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Edward Snowden hits legendary status for teaching about online privacy and Tor while stealing NSA secrets

Six months before breaking the PRISM spying programme to the world, Edward Snowden held a small "Crypto Party" at the back of a furniture shop in Hawaii.

Back on 11 December 2012, before anybody had even heard of the now world-renowned whistleblower, Snowden got together with Runa Sandvik, a former Tor developer, and Asher Wolf, an Australia-based activist. Neither Sandvik nor Wolf knew that Snowden, who was understandably shady about his background, was contracted to the National Security Agency (NSA) at the time.

Read more: The year the NSA hacked the world: A PRISM timeline

"If I'd known it was someone from the NSA, I'd have gone and shot myself," Wolf told Wired.

Snowden approached Sandvik and Wolf for help with organising the get-together, which was intended as an opportunity to teach people how to protect their online privacy.

"He was just very nice, and he came to the door and introduced himself and talked about how the event was going to run," said Sandvik.

Sandvik and Snowden delivered individual presentations before collaborating for a joint talk about Tor, the specialised software that allows users to surf the Internet anonymously. Only around 20 people turned up to the event, but Snowden still deemed it a "huge success".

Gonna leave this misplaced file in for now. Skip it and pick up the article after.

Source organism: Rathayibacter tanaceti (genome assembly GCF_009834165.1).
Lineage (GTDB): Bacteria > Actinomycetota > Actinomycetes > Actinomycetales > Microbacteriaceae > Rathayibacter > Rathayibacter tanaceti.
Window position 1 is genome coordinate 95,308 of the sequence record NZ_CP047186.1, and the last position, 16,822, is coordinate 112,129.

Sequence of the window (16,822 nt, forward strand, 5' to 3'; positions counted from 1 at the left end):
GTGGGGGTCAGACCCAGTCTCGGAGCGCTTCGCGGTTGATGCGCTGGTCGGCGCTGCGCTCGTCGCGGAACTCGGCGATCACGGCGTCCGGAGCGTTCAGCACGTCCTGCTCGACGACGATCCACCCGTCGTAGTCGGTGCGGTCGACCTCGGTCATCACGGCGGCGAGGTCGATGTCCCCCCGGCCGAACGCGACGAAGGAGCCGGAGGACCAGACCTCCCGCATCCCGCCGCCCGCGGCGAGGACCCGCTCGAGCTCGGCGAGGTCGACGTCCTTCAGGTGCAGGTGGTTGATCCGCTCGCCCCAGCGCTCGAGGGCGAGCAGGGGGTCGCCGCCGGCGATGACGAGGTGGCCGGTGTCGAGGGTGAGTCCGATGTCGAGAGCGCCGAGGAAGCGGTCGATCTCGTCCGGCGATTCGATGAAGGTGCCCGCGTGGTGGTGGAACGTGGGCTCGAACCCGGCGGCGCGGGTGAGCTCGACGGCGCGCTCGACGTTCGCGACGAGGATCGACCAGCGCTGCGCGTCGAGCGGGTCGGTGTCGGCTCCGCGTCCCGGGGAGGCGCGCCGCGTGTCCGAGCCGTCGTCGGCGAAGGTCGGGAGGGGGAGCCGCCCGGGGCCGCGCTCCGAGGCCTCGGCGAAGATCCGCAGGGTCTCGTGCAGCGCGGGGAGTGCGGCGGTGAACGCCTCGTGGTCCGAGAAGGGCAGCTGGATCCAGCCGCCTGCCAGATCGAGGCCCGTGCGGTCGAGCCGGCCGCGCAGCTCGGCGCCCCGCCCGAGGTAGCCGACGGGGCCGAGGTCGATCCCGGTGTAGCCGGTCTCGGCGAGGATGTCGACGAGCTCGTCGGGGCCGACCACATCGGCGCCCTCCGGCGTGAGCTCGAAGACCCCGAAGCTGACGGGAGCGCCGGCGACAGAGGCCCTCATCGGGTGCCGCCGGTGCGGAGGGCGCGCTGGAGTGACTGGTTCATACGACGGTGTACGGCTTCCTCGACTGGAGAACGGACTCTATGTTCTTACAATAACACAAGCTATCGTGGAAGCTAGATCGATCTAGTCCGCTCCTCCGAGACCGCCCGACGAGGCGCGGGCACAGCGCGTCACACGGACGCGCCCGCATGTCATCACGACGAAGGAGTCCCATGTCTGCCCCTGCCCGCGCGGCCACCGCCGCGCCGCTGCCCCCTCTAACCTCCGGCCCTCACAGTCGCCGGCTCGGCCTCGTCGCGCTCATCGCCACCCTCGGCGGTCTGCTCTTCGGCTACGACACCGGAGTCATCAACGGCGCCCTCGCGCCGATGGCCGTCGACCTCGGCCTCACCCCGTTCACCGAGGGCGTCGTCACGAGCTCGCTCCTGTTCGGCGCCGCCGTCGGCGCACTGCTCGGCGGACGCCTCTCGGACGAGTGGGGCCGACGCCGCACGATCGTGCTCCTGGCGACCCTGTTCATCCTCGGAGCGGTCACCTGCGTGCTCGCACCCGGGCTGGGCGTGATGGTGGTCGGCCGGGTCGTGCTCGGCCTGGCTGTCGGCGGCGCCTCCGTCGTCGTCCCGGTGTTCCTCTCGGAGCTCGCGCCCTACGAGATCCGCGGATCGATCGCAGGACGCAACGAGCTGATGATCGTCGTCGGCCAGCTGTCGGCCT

"He was definitely a really, really smart guy. There was nothing about Tor that he didn't already know," said Sandvik. "Everything ran very smoothly. There were no questions about how to do things or where to put the chairs. Maybe he's just really good at organising events."

Half a year later, Snowden's leaks were made public by former Guardian journalist Glenn Greenwald and the rest is history.

Read more: Furious Cisco CEO slams Obama after NSA is caught sneaking spy bugs into products

Interestingly, at the time of the Hawaii event, Snowden was still waiting for Greenwald to reply to his initial email, which had been sent 11 days earlier.

"I kind of hope, secretly, that the crypto party offered Snowden an outlet to think about what he was already beginning to plan to do," said Wolf. "I'm kind of proud that he taught a group of people as well. That's huge. We relied on volunteers who often put themselves at risk to teach at places and situations that were uneasy for them. That was a huge risk for him to teach a crypto party while he was working for the NSA.

"I'm glad he did. What a f*****g legend."